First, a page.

I have learned a deep respect for the labor of science
and the attention to life that allows scientists to push
their inquiries and advance their research. Artists and
scientists need to create a collaborative, open workplace
between our fields that promotes visionary practices. . . .
~ Kathy High*
Kathy High is one of a number of conceptual artists exploring the intersections of new-media art and science, in High's case, biology. With support from the John Simon Guggenheim Memorial Foundation and Rensselaer Polytechnic Institute, High undertook at SymbioticA, an Australian artistic research laboratory, a project she calls "Blood Wars" that examines "the biological reaction of human white blood cells, and questions traits inherited through blood." High's project literally pits white blood cells of different individuals against each other, and as the cells "compete" in their Petri dish their interactions are filmed and displayed on a computer and posted, with the histories of the cell "winners", on a dedicated Website (see link below). High's "Blood Wars" project is ongoing.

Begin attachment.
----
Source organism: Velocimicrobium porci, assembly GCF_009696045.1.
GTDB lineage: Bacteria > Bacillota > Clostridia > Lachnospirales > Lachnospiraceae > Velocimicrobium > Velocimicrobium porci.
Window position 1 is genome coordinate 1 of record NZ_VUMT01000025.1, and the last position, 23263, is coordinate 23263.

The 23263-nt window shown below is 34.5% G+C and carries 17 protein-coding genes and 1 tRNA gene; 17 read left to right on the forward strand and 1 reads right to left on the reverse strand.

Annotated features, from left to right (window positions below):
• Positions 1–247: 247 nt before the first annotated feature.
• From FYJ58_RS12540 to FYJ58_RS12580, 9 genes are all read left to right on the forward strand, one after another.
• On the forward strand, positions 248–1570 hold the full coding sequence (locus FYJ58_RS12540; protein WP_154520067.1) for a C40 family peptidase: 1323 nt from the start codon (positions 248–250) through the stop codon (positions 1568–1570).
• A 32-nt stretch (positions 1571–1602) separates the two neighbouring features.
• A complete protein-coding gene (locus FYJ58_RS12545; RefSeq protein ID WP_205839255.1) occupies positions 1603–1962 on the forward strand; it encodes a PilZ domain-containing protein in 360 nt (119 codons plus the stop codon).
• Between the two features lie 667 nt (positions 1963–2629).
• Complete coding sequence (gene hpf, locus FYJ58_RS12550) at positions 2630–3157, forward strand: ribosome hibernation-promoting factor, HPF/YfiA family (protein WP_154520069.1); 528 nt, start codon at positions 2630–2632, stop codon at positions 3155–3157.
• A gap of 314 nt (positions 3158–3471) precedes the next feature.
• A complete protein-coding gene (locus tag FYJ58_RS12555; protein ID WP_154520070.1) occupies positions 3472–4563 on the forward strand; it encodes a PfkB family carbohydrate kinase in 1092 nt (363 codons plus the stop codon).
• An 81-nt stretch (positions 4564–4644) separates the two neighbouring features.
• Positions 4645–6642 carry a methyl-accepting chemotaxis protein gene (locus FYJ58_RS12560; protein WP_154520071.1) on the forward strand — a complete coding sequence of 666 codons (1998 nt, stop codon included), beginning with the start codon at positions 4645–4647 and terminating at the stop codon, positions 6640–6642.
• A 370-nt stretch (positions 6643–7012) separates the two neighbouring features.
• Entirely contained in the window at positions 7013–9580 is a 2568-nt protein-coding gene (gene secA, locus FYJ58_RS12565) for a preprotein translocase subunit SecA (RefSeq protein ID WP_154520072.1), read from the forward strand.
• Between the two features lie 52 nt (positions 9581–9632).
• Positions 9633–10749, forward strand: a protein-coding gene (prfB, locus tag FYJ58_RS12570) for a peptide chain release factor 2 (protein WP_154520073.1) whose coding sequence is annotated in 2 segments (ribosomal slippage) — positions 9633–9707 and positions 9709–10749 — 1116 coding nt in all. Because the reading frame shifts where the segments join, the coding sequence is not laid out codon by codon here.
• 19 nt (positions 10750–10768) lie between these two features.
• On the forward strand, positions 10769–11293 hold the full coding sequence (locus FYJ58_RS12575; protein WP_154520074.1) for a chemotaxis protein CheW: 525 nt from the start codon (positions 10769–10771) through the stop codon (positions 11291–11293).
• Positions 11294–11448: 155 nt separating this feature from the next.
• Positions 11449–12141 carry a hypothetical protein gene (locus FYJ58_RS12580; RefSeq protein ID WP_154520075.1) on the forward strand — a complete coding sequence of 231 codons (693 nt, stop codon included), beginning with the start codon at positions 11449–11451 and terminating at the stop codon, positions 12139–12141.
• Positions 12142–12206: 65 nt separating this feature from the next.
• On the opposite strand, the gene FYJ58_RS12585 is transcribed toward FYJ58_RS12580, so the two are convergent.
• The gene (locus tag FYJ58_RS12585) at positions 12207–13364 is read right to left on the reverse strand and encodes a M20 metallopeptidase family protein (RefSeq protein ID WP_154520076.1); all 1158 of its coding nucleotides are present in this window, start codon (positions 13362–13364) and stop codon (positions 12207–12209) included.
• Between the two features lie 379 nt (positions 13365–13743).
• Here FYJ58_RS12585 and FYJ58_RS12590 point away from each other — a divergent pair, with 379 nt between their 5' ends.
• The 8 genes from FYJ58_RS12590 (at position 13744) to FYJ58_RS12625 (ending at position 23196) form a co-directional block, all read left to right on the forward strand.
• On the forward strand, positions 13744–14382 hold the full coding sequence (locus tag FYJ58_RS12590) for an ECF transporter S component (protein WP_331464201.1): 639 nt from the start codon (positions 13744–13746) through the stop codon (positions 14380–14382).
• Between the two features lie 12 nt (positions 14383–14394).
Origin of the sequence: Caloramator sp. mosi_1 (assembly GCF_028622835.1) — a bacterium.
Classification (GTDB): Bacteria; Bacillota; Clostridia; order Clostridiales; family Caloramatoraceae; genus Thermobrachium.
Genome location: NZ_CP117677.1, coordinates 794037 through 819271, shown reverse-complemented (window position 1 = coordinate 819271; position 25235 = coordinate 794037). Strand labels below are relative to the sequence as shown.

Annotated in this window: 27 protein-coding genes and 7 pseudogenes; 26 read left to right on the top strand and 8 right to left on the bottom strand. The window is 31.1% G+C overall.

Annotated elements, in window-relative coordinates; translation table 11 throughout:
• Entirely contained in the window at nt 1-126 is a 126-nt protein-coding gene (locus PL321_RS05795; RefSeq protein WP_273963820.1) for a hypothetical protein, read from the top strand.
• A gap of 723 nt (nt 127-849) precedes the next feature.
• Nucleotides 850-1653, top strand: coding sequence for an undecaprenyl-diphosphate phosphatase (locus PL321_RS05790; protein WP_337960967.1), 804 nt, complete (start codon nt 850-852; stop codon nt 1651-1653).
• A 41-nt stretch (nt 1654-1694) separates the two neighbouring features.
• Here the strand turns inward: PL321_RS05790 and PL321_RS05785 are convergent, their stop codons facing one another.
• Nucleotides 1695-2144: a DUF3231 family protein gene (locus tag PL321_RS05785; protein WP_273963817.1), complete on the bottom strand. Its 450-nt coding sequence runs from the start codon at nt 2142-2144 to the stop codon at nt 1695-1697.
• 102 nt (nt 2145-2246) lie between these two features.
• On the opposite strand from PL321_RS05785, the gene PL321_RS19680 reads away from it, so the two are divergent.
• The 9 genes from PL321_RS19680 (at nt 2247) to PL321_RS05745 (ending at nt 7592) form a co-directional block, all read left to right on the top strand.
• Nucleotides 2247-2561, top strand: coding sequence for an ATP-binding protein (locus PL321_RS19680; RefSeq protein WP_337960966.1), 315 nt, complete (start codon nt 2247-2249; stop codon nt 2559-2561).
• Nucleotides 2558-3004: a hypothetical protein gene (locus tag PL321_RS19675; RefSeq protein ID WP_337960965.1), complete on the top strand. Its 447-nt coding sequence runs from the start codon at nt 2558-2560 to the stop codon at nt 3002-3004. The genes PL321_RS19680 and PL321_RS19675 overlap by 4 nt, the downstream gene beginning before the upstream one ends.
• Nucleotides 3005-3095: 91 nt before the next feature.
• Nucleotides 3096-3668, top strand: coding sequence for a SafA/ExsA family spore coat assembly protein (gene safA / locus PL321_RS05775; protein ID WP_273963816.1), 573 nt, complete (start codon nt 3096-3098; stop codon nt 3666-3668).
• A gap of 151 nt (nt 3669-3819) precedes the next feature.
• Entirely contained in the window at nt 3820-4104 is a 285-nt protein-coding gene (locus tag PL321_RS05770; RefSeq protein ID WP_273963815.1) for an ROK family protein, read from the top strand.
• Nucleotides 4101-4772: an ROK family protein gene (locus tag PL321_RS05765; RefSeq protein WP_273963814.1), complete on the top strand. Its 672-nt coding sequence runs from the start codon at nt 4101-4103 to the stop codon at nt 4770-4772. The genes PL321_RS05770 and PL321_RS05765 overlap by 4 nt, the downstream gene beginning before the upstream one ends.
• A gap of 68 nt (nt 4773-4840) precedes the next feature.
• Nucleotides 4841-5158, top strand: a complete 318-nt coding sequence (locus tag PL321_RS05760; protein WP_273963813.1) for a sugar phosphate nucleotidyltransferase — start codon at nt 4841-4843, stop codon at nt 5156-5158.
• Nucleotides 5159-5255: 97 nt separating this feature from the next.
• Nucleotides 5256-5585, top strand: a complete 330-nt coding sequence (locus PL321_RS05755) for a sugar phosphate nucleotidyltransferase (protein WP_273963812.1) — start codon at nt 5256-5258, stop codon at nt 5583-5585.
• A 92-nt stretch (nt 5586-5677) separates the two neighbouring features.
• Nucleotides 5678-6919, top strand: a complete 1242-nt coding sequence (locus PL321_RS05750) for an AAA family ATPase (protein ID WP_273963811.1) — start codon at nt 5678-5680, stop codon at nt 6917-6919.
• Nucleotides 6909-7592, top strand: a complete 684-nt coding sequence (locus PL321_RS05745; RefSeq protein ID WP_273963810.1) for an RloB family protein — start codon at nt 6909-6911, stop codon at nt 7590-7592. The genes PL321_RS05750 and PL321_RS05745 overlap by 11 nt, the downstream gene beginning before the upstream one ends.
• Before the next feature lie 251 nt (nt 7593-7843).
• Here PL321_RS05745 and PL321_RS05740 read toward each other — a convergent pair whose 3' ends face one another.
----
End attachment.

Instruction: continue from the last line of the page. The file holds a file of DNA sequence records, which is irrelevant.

Here is the trailer created for High's interdisciplinary "living art" project:
Blood Wars Trailer from Kathy High on Vimeo.
High's "Blood Wars" was featured in the bioart exhibition "Visceral" at the Science Gallery in Dublin, Ireland. (My post highlighting that exhibition is here.)___________________________________
* Quoted in "Symbiotic Art & Science, Part 5", Art Works Blog, March 30, 2011 (High's video "Cell Wars" is here, and is also found on her Website.)
Vampire Study Group: Blood Wars (On this dedicated project site, you'll find a project description, the science laboratory protocols High created for "Blood Wars", a "tournament arena" where High has posted the results of various matches, an area for collecting stories about cultural perceptions of blood, and articles about the project.)
Kathy High's Research Projects at SymbioticA
Kathy High's Profile at Rensselaer Institute
Kathy High Profile at Video DataBank (Be sure to watch some of High's fascinating videos here.)
In this interesting video, High talks about audiences for her work, the need for funding, and artistic failures: